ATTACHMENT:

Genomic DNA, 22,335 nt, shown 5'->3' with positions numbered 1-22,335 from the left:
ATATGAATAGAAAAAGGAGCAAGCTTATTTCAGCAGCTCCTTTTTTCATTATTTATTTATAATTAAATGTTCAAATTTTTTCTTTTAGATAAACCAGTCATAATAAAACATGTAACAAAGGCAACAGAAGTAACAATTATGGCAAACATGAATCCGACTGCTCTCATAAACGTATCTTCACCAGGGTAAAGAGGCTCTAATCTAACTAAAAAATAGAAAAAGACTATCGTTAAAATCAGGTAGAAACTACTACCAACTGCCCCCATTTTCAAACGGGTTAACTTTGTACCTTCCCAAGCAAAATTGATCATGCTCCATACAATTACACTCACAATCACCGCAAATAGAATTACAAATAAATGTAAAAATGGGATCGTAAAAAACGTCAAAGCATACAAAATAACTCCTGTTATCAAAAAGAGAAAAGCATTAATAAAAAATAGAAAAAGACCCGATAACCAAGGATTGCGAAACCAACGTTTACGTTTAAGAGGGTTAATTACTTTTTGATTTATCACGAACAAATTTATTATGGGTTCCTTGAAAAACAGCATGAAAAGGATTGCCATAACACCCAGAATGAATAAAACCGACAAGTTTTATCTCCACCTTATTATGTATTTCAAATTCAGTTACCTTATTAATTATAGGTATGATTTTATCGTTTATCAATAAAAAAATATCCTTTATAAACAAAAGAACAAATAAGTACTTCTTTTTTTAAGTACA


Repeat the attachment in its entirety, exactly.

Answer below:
Genomic DNA, 22,335 nt, shown 5'->3' with positions numbered 1-22,335 from the left:
ATATGAATAGAAAAAGGAGCAAGCTTATTTCAGCAGCTCCTTTTTTCATTATTTATTTATAATTAAATGTTCAAATTTTTTCTTTTAGATAAACCAGTCATAATAAAACATGTAACAAAGGCAACAGAAGTAACAATTATGGCAAACATGAATCCGACTGCTCTCATAAACGTATCTTCACCAGGGTAAAGAGGCTCTAATCTAACTAAAAAATAGAAAAAGACTATCGTTAAAATCAGGTAGAAACTACTACCAACTGCCCCCATTTTCAAACGGGTTAACTTTGTACCTTCCCAAGCAAAATTGATCATGCTCCATACAATTACACTCACAATCACCGCAAATAGAATTACAAATAAATGTAAAAATGGGATCGTAAAAAACGTCAAAGCATACAAAATAACTCCTGTTATCAAAAAGAGAAAAGCATTAATAAAAAATAGAAAAAGACCCGATAACCAAGGATTGCGAAACCAACGTTTACGTTTAAGAGGGTTAATTACTTTTTGATTTATCACGAACAAATTTATTATGGGTTCCTTGAAAAACAGCATGAAAAGGATTGCCATAACACCCAGAATGAATAAAACCGACAAGTTTTATCTCCACCTTATTATGTATTTCAAATTCAGTTACCTTATTAATTATAGGTATGATTTTATCGTTTATCAATAAAAAAATATCCTTTATAAACAAAAGAACAAATAAGTACTTCTTTTTTTAAGTACA